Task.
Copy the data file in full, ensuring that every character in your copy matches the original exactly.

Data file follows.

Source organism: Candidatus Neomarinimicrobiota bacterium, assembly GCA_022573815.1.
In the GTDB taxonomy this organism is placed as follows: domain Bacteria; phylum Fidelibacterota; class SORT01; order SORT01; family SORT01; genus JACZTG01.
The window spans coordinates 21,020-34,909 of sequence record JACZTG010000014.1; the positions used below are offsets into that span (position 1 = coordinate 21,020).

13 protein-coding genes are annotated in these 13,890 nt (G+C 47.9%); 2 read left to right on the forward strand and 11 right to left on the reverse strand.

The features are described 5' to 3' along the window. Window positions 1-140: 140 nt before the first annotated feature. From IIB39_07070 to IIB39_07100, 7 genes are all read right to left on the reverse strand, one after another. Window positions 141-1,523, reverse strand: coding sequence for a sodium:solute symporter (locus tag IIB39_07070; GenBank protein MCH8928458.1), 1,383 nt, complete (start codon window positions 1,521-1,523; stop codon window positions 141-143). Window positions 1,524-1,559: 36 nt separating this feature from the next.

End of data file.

Source organism: Candidatus Neomarinimicrobiota bacterium, assembly GCA_022573815.1.
In the GTDB taxonomy this organism is placed as follows: domain Bacteria; phylum Fidelibacterota; class SORT01; order SORT01; family SORT01; genus JACZTG01.
The window spans coordinates 21,020-34,909 of sequence record JACZTG010000014.1; the positions used below are offsets into that span (position 1 = coordinate 21,020).

13 protein-coding genes are annotated in these 13,890 nt (G+C 47.9%); 2 read left to right on the forward strand and 11 right to left on the reverse strand.

The features are described 5' to 3' along the window. Window positions 1-140: 140 nt before the first annotated feature. From IIB39_07070 to IIB39_07100, 7 genes are all read right to left on the reverse strand, one after another. Window positions 141-1,523, reverse strand: coding sequence for a sodium:solute symporter (locus tag IIB39_07070; GenBank protein MCH8928458.1), 1,383 nt, complete (start codon window positions 1,521-1,523; stop codon window positions 141-143). Window positions 1,524-1,559: 36 nt separating this feature from the next.